Error
  • JUser::_load: Unable to load user with id: 67

Featured Articles

Analysts expect ARM to do well next year

Analysts expect ARM to do well next year

British chip designer ARM could cash in on the mobile industry's rush to transition to 64-bit operating systems and hardware.

More...
Huawei and Xiaomi outpace Lenovo, LG in smartphone market

Huawei and Xiaomi outpace Lenovo, LG in smartphone market

Samsung has lost smartphone market share, ending the quarter on a low note and Xiaomi appears to be the big winner.

More...
Intel Broadwell 15W coming to CES

Intel Broadwell 15W coming to CES

It looks like Intel will be showing off its 14nm processors, codenames Broadwell, in a couple of weeks at CES 2015.

More...
Gainward GTX 980 Phantom reviewed

Gainward GTX 980 Phantom reviewed

Today we’ll be taking a closer look at the recently introduced Gainward GTX 980 4GB with the company’s trademark Phantom cooler.

More...
Zotac ZBOX Sphere OI520 barebones vs Sphere Plus review

Zotac ZBOX Sphere OI520 barebones vs Sphere Plus review

Zotac has been in the nettop and mini-PC space for more than four years now and it has managed to carve…

More...
Frontpage Slideshow | Copyright © 2006-2010 orks, a business unit of Nuevvo Webware Ltd.
Friday, 22 February 2008 11:56

U.S. could grow if broadband better

Written by

Image

Seven per cent would add $134 billion to economy


A small
increase in the adoption of broadband in the U.S. could add $134 billion to the economy and create 2.4 million jobs.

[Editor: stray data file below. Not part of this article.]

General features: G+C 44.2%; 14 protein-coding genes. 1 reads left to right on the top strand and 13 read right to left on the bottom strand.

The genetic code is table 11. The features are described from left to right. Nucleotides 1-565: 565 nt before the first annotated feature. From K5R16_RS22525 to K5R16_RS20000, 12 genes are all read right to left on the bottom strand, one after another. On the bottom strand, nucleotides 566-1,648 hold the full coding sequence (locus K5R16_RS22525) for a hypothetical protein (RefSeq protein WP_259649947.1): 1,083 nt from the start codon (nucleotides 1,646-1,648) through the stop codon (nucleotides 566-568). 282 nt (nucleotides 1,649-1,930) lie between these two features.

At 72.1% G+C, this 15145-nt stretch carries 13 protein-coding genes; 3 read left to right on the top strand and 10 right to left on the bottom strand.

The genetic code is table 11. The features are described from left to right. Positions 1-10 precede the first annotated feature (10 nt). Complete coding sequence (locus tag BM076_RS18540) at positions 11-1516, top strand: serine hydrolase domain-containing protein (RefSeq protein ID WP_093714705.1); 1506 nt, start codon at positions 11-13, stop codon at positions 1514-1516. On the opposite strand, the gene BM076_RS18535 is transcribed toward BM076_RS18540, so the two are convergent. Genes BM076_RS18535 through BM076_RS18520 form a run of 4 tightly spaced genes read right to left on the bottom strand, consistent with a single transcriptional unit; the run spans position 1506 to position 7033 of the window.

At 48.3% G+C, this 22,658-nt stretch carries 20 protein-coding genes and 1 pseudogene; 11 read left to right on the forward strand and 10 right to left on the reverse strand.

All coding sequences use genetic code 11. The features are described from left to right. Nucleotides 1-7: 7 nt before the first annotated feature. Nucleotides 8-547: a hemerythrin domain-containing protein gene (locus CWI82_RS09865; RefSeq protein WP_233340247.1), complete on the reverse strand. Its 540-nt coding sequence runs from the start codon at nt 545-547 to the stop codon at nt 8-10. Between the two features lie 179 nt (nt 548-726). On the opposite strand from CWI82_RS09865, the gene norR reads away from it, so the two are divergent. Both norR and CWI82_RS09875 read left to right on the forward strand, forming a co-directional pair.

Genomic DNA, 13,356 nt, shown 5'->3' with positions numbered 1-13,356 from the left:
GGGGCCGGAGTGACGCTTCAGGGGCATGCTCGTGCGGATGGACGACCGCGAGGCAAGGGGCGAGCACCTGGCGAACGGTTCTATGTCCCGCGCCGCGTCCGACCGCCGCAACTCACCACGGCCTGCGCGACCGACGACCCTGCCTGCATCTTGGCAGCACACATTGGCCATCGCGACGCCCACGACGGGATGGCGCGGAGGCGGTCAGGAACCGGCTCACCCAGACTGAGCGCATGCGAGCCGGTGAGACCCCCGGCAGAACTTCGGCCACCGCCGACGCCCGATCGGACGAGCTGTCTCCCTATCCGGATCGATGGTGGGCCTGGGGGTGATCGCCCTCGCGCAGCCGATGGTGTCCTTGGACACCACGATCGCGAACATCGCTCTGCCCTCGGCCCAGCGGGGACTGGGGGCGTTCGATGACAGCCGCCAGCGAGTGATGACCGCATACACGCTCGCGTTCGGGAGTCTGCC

According to a study released by Connected Nation, just a seven per cent increase in broadband use would also save $662 million in health-care costs and $6.4 billion in vehicle mileage.

Indications that state-wide programs to boost broadband use, such as those running in Kentucky, have demonstrated that a lot of economic growth rides on the back of broadband.

The Connected Nation study shows that the U.S. would gain $92 billion in new wages from the 2.4 million jobs created as a result of the growth.

Broadband used for health-care services has saved an average of more than $200 per person per year in Kentucky, and residents there drove more than 100 fewer hours per month because of transactions done online, according to the study.

More here.
Last modified on Saturday, 23 February 2008 04:41

E-mail: This e-mail address is being protected from spambots. You need JavaScript enabled to view it
blog comments powered by Disqus

 

Facebook activity

Latest Commented Articles

Recent Comments